From Iceland — Ministry Will Not Appeal Court Decision

Ministry Will Not Appeal Court Decision

Published June 10, 2014

Andie Sophia Fontaine
Photo by
Navid Nouri

The Ministry of the Interior will not appeal a Reykjavík District Court ruling to award damages to an asylum seeker for mistreatment of his case.

RÚV reports that the ministry has agreed to pay Atila Askarpour over 2 million ISK in damages for not handling his case properly. In a written statement to RÚV, the ministry said that their decision not to take the matter to the Supreme Court after “careful examination” of Askarpour’s case, “keeping in mind the considerations of the case and the specific circumstances”. The ministry also emphasised that not appealing the decision “does not necessarily reflect what was put forward in the court ruling, other than it was decided not to take the matter further.”

In the court’s opinion, the Icelandic government must pay Atila Askarpour 2,350,000 ISK in damages for their treatment, and his legal fees have been waived. The court ruled that the decision of the Icelandic government to not examine his asylum application but rather send him to Greece was illegal.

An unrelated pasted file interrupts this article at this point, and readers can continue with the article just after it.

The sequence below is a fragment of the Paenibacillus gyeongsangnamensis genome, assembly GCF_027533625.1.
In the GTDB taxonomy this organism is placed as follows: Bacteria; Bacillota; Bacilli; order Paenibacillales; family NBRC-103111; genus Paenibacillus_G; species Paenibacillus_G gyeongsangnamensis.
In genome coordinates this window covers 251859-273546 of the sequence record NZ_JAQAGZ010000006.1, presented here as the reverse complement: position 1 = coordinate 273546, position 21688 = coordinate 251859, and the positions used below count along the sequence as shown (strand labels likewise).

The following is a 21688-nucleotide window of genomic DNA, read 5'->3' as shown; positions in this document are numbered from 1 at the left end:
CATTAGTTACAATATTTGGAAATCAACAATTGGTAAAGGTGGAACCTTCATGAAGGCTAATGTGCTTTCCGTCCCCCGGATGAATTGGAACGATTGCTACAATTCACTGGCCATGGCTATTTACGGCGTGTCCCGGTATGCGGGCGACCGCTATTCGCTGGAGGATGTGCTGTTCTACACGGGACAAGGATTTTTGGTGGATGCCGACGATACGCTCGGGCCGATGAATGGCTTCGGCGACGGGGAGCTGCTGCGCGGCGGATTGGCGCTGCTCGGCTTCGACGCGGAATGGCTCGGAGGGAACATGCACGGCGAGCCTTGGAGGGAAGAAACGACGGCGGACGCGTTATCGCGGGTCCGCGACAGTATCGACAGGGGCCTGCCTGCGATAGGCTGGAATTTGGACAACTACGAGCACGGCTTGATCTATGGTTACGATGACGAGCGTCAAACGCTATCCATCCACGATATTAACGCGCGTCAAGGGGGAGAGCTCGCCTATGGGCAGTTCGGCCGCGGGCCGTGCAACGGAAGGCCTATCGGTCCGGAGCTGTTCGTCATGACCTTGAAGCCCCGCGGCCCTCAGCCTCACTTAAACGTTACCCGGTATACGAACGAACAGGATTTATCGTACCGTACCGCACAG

Furthermore, Askarpour lived in terrible conditions while in a Greek refugee centre, and was denied adequate health care. Amnesty International, amongst others, have long criticised the deplorable conditions asylum seekers in Greece must endure.

As reported, Askarpour originally came to Iceland in 2009, but was sent to Greece by Icelandic authorities. Greece was his previous point of departure and, as the Dublin Regulation gives European governments the right (although not the obligation) to return asylum seekers to their previous point of departure, this is what Icelandic authorities elected to do.

His lawyer, Katrín Oddsdóttir, contended that a large part of the reason for Askarpour’s failing health in Greek custody was that he was denied immediate medical attention, despite having a growing infection in his sinuses, and that he was also denied psychological help, despite reporting being depressed and suicidal.

Katrín said that Askarpour did not receive “the treatment that Icelanders consider the bare minimum to survive”, and filed a suit against the state, accusing the government of torture. She said at the time that while it is unfortunate to take the government to court, it is more unfortunate that “the Icelandic government does not see the results of their actions well enough, that it becomes necessary to take them to court to get them to listen to us properly.”

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